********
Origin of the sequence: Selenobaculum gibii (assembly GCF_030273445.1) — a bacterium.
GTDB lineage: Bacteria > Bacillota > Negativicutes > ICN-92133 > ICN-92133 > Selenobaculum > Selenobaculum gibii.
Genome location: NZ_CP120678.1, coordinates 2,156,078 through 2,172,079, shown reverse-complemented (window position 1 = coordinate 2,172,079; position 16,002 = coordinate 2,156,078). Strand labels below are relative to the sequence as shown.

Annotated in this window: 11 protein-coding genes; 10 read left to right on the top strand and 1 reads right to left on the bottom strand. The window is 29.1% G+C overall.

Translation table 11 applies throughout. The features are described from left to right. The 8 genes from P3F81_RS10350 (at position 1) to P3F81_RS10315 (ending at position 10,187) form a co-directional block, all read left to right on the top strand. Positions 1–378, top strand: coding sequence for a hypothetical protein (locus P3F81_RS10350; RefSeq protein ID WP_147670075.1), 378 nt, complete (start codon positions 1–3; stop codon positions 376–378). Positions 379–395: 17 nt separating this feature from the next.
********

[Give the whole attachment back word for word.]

Origin of the sequence: Selenobaculum gibii (assembly GCF_030273445.1) — a bacterium.
GTDB lineage: Bacteria > Bacillota > Negativicutes > ICN-92133 > ICN-92133 > Selenobaculum > Selenobaculum gibii.
Genome location: NZ_CP120678.1, coordinates 2,156,078 through 2,172,079, shown reverse-complemented (window position 1 = coordinate 2,172,079; position 16,002 = coordinate 2,156,078). Strand labels below are relative to the sequence as shown.

Annotated in this window: 11 protein-coding genes; 10 read left to right on the top strand and 1 reads right to left on the bottom strand. The window is 29.1% G+C overall.

Translation table 11 applies throughout. The features are described from left to right. The 8 genes from P3F81_RS10350 (at position 1) to P3F81_RS10315 (ending at position 10,187) form a co-directional block, all read left to right on the top strand. Positions 1–378, top strand: coding sequence for a hypothetical protein (locus P3F81_RS10350; RefSeq protein ID WP_147670075.1), 378 nt, complete (start codon positions 1–3; stop codon positions 376–378). Positions 379–395: 17 nt separating this feature from the next.